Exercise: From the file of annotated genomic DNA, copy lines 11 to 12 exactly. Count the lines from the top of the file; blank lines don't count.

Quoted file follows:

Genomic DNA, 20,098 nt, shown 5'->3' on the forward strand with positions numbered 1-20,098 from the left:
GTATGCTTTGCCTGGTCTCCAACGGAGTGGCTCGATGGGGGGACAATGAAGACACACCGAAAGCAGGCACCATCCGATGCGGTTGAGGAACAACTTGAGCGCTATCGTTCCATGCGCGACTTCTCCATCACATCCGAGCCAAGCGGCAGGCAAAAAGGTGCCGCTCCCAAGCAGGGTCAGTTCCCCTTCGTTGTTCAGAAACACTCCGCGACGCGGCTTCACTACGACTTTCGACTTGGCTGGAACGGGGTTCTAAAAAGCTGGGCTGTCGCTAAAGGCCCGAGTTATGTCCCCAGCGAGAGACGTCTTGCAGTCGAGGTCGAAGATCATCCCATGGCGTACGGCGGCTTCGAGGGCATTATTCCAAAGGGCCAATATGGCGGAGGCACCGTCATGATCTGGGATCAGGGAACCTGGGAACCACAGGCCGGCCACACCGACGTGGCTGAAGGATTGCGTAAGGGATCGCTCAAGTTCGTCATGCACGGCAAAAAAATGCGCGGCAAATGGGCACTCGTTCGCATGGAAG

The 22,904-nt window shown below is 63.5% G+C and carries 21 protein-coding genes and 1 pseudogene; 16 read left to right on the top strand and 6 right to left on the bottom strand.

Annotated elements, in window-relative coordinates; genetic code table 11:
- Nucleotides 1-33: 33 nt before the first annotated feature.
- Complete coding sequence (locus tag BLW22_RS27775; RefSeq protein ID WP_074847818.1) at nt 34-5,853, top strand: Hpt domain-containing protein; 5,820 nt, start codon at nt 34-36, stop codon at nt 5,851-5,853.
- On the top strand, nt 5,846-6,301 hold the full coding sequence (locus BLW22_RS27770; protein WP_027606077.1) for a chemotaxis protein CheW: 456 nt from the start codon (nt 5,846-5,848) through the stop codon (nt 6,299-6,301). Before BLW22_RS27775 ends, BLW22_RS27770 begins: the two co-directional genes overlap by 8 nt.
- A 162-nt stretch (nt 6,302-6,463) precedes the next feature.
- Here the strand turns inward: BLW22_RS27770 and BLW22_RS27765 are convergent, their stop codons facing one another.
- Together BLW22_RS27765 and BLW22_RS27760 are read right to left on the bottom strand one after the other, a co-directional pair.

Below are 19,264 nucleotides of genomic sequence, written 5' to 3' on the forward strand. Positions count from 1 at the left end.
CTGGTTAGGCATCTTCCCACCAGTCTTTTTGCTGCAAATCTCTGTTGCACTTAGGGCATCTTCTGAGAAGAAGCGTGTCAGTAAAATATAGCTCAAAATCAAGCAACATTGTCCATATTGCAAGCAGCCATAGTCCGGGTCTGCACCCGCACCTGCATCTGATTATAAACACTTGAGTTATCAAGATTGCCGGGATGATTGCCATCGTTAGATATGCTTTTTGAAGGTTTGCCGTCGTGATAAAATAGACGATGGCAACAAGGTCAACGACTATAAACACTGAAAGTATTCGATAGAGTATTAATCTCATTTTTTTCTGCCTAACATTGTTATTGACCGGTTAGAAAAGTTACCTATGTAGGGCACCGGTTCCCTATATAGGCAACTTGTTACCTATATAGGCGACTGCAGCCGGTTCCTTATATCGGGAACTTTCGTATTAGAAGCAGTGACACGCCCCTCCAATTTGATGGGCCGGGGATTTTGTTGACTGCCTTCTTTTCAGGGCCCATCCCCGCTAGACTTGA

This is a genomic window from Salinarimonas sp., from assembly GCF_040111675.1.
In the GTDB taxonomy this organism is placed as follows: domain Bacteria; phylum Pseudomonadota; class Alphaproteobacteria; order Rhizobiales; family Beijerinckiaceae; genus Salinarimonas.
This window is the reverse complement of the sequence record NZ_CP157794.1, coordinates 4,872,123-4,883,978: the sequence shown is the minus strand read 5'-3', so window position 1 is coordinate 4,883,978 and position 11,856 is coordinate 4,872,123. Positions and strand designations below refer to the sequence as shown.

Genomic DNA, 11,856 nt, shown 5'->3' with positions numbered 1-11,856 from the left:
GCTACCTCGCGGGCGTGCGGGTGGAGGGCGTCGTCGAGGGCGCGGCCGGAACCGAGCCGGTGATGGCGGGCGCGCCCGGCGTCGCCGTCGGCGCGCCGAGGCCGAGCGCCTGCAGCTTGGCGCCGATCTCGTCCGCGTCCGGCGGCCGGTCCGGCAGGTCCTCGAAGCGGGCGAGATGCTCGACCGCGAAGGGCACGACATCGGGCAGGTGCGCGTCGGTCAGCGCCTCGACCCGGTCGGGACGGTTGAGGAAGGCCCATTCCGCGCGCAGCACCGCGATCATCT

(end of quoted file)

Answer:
Below are 19,264 nucleotides of genomic sequence, written 5' to 3' on the forward strand. Positions count from 1 at the left end.
CTGGTTAGGCATCTTCCCACCAGTCTTTTTGCTGCAAATCTCTGTTGCACTTAGGGCATCTTCTGAGAAGAAGCGTGTCAGTAAAATATAGCTCAAAATCAAGCAACATTGTCCATATTGCAAGCAGCCATAGTCCGGGTCTGCACCCGCACCTGCATCTGATTATAAACACTTGAGTTATCAAGATTGCCGGGATGATTGCCATCGTTAGATATGCTTTTTGAAGGTTTGCCGTCGTGATAAAATAGACGATGGCAACAAGGTCAACGACTATAAACACTGAAAGTATTCGATAGAGTATTAATCTCATTTTTTTCTGCCTAACATTGTTATTGACCGGTTAGAAAAGTTACCTATGTAGGGCACCGGTTCCCTATATAGGCAACTTGTTACCTATATAGGCGACTGCAGCCGGTTCCTTATATCGGGAACTTTCGTATTAGAAGCAGTGACACGCCCCTCCAATTTGATGGGCCGGGGATTTTGTTGACTGCCTTCTTTTCAGGGCCCATCCCCGCTAGACTTGA